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The Toledo mayor’s office has traditionally had a face to greet the public.
Visitors to the mayor’s 22nd floor suite now are greeted by a desk, an empty chair, and a phone with a listing of extensions to dial.
Security concerns prompted Mayor D. Michael Collins and City Spokesman Lisa Ward to withdraw the two alternating receptionists from their post and leave the front desk empty.
“People were coming up and creating a problem; threatening people,” said Ms. Ward, who supervises the two employees.
Mayor Collins said he has been concerned since an Ohio Highway Patrol officer assigned to the building went on medical leave, which left only an unarmed private security force on site.
Neither the mayor nor Ms. Ward would give specifics about what kind of disturbances prompted the change. They are now considering changes, including installing some kind of window in the lobby area of the mayor's suite or locking the doors immediately outside of the elevators and installing an intercom system. There is a panic button in the mayor’s office lobby that alerts security on the first floor.
Ms. Ward said the administration also considered asking security to keep people from going to the 22nd floor unless they have an appointment.
“There is a book of people who are not supposed to be allowed up, but they were coming up anyway,” Ms. Ward said. “It's a fine line between creating access for the public and making sure the staff is safe.”
Keeping people from going to the 22nd floor at One Government Center is problematic. Upon entering, visitors are asked to sign in and show a photo identification. Although the sign-in sheet includes a place to fill in what floor a person intends to visit, once past security, the public can travel to any floor unrestricted.
Some city and county offices in the building are more secure than others. Toledo City Council several years ago installed a glass window on top of a counter to block access to the internal council office area. Former Council President Wilma Brown ordered the change after the 2011 shooting in an Arizona parking lot that gravely wounded U.S. Rep. Gabrielle Giffords and killed a federal judge.
“I was always afraid of [the internal council office area] being open because there are sometimes unruly people coming in,” Ms. Brown said. “I wanted my people out there to be safe.”
Also in 2011, council authorized spending nearly $27,000 for a bullet-proof security enclosure for water department employees working in the customer service area at the Ohio Building downtown.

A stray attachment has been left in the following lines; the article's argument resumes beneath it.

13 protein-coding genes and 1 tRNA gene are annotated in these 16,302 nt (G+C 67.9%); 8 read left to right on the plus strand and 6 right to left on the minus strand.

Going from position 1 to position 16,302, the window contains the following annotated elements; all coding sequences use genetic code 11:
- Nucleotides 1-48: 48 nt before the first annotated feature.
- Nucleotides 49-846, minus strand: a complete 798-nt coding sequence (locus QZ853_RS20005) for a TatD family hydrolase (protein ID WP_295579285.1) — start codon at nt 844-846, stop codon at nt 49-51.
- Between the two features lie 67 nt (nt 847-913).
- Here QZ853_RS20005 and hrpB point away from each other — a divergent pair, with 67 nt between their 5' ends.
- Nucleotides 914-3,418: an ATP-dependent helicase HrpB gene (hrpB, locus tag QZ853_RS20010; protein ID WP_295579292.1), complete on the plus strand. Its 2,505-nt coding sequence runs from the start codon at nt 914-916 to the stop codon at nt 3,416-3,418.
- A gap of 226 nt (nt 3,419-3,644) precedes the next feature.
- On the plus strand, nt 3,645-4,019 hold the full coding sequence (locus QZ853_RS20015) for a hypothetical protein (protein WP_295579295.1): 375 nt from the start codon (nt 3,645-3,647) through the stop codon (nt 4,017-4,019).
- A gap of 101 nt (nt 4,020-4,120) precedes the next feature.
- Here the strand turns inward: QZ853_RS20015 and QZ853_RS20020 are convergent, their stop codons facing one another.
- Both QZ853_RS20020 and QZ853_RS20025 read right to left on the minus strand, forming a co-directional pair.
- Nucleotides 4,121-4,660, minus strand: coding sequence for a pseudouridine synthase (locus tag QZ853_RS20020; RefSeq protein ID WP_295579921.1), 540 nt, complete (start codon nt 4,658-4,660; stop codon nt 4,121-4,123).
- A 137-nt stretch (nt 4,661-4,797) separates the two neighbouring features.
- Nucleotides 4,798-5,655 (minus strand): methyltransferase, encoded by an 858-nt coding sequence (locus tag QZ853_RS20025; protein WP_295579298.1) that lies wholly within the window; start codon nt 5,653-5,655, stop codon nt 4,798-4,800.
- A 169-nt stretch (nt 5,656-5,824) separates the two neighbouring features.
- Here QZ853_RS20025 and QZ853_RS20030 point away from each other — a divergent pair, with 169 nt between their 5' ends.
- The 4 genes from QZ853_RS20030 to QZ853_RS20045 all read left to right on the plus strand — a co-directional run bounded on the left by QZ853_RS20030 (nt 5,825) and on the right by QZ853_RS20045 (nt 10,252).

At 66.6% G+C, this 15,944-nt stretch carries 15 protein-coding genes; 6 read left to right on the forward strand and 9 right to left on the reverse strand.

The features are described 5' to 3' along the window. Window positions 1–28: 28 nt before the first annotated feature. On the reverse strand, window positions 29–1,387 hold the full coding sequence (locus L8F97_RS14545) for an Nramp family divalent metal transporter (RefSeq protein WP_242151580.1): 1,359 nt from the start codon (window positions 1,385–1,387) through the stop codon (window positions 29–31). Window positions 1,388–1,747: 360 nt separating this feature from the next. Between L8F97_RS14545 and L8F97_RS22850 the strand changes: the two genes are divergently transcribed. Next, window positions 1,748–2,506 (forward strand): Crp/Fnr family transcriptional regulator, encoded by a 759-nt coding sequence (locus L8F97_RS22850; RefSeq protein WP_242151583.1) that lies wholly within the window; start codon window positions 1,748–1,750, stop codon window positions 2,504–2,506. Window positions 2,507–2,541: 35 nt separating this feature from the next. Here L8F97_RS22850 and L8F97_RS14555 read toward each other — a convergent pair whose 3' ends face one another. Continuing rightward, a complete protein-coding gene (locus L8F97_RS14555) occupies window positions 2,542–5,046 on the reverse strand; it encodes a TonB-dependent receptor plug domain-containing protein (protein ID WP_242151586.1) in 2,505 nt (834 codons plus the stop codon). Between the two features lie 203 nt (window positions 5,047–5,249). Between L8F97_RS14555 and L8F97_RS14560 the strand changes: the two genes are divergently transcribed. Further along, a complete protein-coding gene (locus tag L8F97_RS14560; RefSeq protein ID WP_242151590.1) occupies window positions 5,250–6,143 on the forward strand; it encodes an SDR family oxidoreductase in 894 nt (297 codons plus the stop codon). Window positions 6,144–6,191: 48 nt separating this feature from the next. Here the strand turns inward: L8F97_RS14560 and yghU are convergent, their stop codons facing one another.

Unlike the mayor's office or other government offices in One Government Center, Toledo City Council has a full-time police officer assigned to it.
The Lucas County Commissioners have a receptionist greet people upon entering their eighth-floor office. There are no other discernible security measures, although sheriff deputes can be found at other county facilities, such as the Jobs and Family Services or Child Support Enforcement Agency buildings.
The Ohio Department of Administrative Services manages One Government Center downtown and several other buildings throughout the state.
The building was previously managed by the Ohio Building Authority, but Gov. John Kasich put it and other government buildings under the control of the department of administrative services. Shortly after the switch, building security was told to stop inspecting bags belonging to people entering the building.
Beth Gianforcaro, spokesman for the state agency, sent an email responding to some questions from The Blade regarding security at its facilities.
“We take security concerns very seriously at each building and we have specific security protocols in place that are designed for each building including [One Government Center],” she said. “We do not use a generic security plan due to the unique operational aspects of each building. … If tenants within the buildings desire a higher level of security than what DAS provides, they have the ability to install additional security measures beyond what DAS provides.”